Lenses on the Sky is a large-scale environmental installation permanently residing outside of OMSI’s newly redesigned planetarium. This interactive installation pairs the study of space science with cultural stories from across the globe and investigates how humans across time have interpreted the stars and imagined the exploration of new frontiers.
The installation is composed of five cedar-wrapped vessels that protrude from a skyscape of hanging aluminum forms. Two of the vessels, long and telescopic, are known as the Outies. These vessels display analog interpretations of key subjects in the sky. In one, two globes, one black, one illuminated, are arrayed so that a visitor can create the illusion of a solar eclipse by moving their body as they look up in the vessel. The other tells a story of light pollution by sequencing LED strips that illuminate etched stars on a series of acrylic panels. Three other vessels, the Innies, shorter and outfitted with rear-projection scrims, show stop-motion animations that depict indigenous stories of the stars from across the globe and across time.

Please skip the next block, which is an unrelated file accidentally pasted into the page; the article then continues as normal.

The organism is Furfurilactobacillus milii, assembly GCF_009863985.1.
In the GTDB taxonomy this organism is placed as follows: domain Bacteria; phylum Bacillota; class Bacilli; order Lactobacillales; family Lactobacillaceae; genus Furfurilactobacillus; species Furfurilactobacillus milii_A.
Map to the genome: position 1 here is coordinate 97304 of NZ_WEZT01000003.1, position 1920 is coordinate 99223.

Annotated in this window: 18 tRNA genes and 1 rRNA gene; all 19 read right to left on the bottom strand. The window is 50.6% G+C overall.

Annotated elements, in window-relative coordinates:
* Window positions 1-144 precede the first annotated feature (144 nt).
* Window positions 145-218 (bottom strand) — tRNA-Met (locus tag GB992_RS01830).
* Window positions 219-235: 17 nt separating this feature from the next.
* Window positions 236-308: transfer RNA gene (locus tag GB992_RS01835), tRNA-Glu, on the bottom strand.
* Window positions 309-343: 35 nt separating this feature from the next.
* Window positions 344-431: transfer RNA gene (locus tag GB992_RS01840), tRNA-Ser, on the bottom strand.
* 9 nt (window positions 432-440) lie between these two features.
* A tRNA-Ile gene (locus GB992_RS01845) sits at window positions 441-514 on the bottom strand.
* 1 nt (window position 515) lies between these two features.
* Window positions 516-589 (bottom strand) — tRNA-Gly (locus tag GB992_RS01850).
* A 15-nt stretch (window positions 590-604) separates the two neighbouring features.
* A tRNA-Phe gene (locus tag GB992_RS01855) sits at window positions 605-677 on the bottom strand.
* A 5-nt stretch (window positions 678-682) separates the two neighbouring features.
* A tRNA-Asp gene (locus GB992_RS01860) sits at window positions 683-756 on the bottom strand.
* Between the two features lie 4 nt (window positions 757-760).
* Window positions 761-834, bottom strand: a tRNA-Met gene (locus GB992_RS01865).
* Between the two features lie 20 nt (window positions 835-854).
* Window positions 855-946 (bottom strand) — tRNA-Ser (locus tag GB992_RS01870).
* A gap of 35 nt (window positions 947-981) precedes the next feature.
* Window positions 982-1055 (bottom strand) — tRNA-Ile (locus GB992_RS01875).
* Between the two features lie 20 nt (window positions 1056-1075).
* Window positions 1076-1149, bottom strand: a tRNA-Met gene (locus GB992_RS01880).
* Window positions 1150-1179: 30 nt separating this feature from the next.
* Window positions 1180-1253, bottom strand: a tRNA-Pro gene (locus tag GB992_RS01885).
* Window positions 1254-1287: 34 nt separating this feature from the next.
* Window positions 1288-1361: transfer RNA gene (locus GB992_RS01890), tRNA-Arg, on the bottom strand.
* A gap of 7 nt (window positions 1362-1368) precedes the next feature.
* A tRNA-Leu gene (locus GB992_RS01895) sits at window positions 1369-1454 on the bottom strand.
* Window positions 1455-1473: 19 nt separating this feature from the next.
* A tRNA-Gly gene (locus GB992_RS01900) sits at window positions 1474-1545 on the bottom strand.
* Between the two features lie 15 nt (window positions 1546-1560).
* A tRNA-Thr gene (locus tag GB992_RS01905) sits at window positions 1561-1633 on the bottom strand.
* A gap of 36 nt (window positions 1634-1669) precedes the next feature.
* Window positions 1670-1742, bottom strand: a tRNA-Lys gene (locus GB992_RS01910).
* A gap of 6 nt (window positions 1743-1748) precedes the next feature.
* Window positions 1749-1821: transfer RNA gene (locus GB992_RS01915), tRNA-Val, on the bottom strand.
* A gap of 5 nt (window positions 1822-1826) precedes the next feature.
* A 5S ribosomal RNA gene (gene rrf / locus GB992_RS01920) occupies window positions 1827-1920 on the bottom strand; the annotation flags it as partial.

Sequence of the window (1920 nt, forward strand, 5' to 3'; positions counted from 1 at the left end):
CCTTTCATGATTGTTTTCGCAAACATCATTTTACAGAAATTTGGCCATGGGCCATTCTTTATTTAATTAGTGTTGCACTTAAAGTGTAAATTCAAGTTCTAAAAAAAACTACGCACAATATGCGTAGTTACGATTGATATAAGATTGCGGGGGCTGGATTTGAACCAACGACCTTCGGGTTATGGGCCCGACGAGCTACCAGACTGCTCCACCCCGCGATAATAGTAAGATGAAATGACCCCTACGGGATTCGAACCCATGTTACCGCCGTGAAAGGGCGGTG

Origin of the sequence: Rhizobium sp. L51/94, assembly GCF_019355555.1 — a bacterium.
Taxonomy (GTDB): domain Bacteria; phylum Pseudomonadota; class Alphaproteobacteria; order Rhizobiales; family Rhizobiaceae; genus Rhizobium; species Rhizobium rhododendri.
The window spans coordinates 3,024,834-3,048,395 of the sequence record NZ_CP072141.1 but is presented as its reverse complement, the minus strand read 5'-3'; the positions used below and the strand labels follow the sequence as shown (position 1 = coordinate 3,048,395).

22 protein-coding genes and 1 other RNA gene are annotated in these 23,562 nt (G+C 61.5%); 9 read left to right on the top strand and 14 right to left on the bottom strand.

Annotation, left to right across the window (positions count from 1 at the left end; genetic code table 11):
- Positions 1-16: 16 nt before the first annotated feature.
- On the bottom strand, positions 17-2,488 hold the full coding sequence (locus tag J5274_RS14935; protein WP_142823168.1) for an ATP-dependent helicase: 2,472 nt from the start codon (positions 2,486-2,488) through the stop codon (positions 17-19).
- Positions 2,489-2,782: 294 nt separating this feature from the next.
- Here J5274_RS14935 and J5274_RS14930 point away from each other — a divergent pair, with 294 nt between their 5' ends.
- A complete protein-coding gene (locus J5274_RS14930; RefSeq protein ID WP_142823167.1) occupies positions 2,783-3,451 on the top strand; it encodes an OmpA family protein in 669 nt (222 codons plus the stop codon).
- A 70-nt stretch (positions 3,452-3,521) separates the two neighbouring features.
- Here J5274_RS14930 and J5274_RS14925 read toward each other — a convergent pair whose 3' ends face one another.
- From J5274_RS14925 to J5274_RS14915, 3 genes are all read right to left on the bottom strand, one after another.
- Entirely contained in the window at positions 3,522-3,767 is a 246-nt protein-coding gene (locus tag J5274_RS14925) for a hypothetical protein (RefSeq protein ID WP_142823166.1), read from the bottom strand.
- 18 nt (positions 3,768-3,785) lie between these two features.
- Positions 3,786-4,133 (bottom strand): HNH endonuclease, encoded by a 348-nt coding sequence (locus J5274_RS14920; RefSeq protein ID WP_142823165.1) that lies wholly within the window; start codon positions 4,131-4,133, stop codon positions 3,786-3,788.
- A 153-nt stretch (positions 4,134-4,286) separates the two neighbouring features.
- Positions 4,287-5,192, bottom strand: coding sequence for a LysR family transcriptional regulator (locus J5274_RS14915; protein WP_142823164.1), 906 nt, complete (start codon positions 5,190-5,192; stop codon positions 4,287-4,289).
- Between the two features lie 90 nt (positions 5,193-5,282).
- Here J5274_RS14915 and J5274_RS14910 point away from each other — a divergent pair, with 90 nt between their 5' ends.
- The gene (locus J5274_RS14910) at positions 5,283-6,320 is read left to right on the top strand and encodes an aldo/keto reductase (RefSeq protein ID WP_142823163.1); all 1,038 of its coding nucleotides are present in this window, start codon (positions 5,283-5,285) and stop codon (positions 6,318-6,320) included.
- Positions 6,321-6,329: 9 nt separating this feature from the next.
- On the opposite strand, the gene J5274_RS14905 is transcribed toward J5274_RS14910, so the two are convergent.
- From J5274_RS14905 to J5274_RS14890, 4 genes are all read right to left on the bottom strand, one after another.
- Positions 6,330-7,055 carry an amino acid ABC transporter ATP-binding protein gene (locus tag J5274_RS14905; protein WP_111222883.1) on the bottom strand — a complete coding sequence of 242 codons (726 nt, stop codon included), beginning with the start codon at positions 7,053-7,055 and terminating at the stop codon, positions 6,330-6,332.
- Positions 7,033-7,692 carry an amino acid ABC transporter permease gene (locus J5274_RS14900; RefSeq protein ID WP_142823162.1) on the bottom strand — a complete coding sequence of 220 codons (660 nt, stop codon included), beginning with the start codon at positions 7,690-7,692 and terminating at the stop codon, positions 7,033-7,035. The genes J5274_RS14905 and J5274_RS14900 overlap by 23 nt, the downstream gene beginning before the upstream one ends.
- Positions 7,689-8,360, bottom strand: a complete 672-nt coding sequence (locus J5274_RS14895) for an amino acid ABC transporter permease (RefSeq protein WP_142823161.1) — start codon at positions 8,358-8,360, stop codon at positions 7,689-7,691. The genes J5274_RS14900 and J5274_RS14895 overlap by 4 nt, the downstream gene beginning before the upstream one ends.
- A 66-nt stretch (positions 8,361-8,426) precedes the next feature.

Stories of space science have been dominated by a cultural narrative of technology and man's triumph over nature. Lenses on the Sky is designed to reflect a diversity of gender and cultural narratives about the sky, space, science and our understanding of the universe. The project began as a request to make an interactive ceiling installation. The original brief asked only for a small-scale light fixture but the team saw a larger opportunity and found a way to bring that vision to life.
Traci Sym (experience direction), Daniel Meyers (creative direction), Reiko Igarashi (pendant design with Skylab Architecture), Kirsten Southwell (stop motion design, production), Thomas Wester (technical direction), Alyssa Glass (content strategy)